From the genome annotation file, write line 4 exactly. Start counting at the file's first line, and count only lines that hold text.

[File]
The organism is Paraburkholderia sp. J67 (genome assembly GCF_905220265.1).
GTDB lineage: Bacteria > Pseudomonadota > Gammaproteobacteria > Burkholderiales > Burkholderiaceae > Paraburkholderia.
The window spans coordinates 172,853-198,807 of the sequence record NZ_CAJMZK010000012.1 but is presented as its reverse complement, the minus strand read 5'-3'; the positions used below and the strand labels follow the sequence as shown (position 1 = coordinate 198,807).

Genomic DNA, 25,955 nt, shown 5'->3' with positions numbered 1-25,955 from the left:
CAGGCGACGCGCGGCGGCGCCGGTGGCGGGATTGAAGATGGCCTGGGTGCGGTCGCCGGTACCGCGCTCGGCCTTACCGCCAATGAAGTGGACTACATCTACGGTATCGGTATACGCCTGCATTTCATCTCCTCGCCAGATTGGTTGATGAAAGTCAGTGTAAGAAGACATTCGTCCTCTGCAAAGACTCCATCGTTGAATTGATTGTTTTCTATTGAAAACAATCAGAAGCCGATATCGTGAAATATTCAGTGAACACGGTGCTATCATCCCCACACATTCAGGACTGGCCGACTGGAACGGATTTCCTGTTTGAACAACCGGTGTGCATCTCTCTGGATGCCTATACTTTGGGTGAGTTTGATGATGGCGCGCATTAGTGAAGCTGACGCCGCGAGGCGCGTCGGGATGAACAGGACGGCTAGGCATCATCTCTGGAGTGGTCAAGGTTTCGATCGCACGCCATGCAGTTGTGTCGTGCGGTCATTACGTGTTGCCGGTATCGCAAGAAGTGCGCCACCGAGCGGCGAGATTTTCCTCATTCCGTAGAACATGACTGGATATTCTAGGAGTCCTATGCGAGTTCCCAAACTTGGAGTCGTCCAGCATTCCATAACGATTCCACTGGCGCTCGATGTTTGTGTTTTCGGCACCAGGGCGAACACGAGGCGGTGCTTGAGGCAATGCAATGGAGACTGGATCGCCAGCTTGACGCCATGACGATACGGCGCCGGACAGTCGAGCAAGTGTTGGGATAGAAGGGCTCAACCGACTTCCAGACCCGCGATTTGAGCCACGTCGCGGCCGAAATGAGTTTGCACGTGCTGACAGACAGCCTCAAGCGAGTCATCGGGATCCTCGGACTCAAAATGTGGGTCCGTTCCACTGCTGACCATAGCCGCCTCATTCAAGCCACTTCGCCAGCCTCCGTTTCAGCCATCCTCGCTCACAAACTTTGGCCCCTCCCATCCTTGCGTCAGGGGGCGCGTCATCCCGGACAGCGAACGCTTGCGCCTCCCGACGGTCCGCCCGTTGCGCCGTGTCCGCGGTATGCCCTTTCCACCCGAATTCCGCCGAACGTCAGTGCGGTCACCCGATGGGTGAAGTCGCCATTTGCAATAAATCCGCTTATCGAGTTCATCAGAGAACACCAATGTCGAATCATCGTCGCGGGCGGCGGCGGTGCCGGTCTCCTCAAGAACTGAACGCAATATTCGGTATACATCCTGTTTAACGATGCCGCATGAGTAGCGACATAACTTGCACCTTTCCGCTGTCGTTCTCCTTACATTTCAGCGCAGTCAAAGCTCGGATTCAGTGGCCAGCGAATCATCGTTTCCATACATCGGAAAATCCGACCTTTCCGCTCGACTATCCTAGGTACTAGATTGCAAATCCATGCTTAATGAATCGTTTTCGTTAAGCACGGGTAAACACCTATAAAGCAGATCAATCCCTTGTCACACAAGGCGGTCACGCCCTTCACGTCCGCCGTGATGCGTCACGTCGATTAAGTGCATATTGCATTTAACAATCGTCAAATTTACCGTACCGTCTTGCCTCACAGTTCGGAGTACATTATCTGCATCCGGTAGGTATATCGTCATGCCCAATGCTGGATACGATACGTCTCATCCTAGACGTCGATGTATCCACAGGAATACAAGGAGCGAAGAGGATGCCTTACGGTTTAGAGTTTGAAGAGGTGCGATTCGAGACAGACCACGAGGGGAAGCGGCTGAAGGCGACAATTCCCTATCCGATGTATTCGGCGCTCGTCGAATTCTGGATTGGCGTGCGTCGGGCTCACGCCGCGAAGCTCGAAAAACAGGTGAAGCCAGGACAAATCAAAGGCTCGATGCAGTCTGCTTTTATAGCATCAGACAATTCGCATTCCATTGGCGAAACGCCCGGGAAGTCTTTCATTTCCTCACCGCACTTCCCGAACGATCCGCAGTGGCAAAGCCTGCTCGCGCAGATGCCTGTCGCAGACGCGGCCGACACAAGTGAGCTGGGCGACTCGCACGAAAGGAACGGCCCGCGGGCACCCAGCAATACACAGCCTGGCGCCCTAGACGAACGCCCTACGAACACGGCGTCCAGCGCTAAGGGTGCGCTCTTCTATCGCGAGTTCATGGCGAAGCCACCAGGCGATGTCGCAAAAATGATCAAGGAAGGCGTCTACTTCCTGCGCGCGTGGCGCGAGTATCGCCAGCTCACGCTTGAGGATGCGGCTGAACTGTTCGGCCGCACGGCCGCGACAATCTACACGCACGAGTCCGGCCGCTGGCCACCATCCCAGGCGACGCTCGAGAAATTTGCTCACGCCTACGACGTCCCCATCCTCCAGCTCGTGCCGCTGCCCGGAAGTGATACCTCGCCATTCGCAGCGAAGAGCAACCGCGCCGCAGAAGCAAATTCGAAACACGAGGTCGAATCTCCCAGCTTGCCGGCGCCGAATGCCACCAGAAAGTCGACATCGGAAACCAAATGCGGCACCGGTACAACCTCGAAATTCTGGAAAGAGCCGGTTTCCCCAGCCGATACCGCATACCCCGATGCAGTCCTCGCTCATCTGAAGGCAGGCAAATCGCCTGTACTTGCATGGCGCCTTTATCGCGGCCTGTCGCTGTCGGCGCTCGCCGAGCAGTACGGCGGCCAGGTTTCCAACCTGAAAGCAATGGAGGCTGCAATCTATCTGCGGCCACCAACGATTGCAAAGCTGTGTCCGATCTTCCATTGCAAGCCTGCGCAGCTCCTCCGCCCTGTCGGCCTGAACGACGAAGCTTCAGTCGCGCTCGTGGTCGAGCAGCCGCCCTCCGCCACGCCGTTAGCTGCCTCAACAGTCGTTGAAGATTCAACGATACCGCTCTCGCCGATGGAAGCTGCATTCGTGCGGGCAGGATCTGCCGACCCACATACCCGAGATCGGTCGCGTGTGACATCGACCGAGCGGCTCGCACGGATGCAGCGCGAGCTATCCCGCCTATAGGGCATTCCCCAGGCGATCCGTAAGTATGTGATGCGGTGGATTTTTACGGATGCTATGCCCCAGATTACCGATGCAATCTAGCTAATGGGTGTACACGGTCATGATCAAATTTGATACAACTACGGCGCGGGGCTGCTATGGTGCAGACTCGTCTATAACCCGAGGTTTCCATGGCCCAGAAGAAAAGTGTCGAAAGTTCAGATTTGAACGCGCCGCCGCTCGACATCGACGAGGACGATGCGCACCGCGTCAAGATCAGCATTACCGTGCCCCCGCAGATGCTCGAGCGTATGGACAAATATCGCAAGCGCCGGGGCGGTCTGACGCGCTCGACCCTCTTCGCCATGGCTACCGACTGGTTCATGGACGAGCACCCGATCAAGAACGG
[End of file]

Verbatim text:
Genomic DNA, 25,955 nt, shown 5'->3' with positions numbered 1-25,955 from the left: